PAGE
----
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Old 01-09-2009, 11:11   #1
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Loose-Footed Main for a Cruiser?

I have no experience with them. Will a loose-footed mainsail would blow out the bottom when reefed? Is there any other reason they are unsuitable for cruising (as opposed to racing)?
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Old 01-09-2009, 11:26   #2
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Depends. They're better aerodynamically but in our case I was too creeped out with the idea of a 300 lb., 22' boom over my head just held up by the cringle.
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Old 01-09-2009, 11:40   #3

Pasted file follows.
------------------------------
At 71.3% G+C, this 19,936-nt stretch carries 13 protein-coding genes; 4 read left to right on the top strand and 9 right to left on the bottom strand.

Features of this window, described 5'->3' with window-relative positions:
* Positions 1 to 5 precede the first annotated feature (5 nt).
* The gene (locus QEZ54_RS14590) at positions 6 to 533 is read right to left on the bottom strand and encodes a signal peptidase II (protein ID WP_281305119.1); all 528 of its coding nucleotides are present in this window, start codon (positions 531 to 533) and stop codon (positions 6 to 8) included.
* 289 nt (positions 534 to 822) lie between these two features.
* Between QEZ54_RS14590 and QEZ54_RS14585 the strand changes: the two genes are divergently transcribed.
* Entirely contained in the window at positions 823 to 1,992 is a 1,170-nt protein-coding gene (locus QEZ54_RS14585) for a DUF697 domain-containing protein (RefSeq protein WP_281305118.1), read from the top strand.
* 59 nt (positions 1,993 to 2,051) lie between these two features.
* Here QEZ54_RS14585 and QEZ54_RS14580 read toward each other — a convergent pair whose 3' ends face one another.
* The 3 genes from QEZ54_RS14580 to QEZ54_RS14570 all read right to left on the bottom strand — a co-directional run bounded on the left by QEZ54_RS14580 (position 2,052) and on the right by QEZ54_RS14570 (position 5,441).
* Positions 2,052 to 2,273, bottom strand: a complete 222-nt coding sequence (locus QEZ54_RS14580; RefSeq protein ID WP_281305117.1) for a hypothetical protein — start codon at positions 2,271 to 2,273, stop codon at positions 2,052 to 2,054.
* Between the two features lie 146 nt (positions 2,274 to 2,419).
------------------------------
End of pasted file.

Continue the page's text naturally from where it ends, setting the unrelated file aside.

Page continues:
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Dont know any real reason you cant have one. You should have a topping lift anyway. (ref:boom held by cringle) Not sure of any advantage or disadvantage though. Might be a little harder to flatten out well, but in a cruiser, you're not trying to get the last few degrees to weather. Once reefed and tied it would make no difference. There was a movement in cruising sails several years ago to go with Battenless mains to avoid the chafing, sail wear, "caught in stays" issues of battens. Then everyone jumped on the "full batten" bandwagon! People seem to dislike boomed staysails, maybe you should get rid of the boom entirely! ;>)
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Old 01-09-2009, 11:42   #4